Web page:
Homeostasis

Homeostasis - Homeostasis and Animal Hormones Homeostasis 1...

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1 Homeostasis and Animal Hormones Homeostasis
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2 Regulation and Feedback • Achieving homeostasis requires a regulatory system that has a specific set point , or normal value. The temperature that you set on the dial of a room's thermostat is an example of a set point. Regulatory systems typically consist of three components: a sensor, an integrator and an effector
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3 Types of Feedback Negative feedback: Positive feedback: Feedforward information Physiological Systems • Epithelial tissues • Muscle Tissues • Connective Tissues • Nervous Tissues
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4 Organs Physiological Processes Physiological processes are temperature- sensitive and increase their rate at higher temperatures. Q 10 describes temperature- sensitivity as the quotient of the rate of a reaction at one temperature divided by the rate of the same reaction at a lower temperature.
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5 Heat Exchange and the Environment Conformational homeostasis is homeostasis that occurs by conformation to the external environment. Regulatory homeostasis requires a physiological mechanism that adjusts the internal state to keep it near a specific value or within limits that can be tolerated, regardless of the external conditions. Endotherms Ectotherms Heterotherms Internal and External Temperatures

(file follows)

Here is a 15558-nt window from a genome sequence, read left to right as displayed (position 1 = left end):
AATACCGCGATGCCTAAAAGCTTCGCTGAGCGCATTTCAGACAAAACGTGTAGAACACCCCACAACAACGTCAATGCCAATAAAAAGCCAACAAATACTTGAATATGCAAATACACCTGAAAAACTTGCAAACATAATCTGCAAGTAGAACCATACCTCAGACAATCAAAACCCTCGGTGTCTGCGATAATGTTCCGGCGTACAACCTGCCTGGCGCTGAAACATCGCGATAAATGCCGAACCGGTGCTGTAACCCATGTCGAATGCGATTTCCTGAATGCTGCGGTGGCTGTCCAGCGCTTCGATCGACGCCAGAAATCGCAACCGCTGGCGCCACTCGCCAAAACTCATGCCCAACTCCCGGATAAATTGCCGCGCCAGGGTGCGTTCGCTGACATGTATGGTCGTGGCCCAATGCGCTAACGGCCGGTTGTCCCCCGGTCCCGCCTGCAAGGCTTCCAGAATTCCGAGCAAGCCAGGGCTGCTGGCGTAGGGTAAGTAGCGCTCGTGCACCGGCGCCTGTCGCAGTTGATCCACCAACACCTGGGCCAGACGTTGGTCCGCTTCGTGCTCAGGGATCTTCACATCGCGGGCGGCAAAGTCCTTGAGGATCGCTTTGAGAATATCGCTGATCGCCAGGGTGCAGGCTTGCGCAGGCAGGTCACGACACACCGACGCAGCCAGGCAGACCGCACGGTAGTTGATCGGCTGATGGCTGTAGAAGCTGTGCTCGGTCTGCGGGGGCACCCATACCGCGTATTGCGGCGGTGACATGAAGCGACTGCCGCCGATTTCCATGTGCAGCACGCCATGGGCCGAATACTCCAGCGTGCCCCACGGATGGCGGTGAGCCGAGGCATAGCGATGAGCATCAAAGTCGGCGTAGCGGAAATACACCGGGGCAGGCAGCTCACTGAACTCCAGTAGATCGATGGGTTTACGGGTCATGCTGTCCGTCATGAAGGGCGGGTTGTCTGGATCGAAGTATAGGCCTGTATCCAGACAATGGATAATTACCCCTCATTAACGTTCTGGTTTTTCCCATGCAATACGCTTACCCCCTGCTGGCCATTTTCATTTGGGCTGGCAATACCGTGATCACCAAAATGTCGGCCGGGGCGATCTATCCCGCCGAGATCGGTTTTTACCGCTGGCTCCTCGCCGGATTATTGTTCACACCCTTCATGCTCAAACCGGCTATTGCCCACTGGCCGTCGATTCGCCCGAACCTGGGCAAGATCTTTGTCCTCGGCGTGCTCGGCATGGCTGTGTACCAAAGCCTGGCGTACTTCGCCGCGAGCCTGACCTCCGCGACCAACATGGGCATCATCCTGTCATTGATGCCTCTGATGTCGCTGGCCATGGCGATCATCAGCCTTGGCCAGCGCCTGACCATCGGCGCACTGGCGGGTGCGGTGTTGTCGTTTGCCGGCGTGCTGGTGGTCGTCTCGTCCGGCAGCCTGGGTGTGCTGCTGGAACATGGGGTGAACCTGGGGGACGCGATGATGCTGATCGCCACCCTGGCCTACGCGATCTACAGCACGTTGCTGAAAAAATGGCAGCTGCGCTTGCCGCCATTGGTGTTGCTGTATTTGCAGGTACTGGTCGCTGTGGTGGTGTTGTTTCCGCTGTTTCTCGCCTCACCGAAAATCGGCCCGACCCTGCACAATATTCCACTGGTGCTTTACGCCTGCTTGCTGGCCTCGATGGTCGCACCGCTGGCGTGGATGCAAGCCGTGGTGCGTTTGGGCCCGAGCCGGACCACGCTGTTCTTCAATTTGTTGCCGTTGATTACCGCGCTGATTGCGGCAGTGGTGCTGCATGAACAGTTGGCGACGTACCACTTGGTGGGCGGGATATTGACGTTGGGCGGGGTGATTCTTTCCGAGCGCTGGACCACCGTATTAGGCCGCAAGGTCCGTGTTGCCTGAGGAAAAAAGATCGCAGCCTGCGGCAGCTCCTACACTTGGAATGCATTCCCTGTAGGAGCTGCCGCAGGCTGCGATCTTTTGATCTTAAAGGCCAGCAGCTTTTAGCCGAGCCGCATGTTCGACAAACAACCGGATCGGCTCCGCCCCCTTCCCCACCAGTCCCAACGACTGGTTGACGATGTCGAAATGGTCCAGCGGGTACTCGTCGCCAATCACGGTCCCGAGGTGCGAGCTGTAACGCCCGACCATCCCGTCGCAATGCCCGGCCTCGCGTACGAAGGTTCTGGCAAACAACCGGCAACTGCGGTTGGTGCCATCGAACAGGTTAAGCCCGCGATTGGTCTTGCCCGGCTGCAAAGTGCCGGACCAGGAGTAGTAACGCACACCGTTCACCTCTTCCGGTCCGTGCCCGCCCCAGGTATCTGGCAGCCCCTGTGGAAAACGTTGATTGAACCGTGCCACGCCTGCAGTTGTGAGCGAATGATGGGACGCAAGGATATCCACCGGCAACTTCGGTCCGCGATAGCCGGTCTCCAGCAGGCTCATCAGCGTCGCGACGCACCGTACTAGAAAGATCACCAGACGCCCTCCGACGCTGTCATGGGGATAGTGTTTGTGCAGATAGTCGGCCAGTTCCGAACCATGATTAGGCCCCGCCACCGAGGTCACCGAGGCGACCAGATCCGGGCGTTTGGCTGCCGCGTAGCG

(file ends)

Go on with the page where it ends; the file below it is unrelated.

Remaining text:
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6 Exchanging Heat with the Environment Animals exchange heat with the environment in four ways How Do Animals Regulate Body Temperature?
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7 • Many animals lie somewhere between these extremes. For example, small mammals that inhabit cold climates lose heat rapidly because their surface area is large relative to their volume. • To survive when
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This note was uploaded on 04/26/2009 for the course LIFESCI 2 taught by Professor Pires during the Winter '08 term at UCLA.

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Homeostasis - Homeostasis and Animal Hormones Homeostasis 1...

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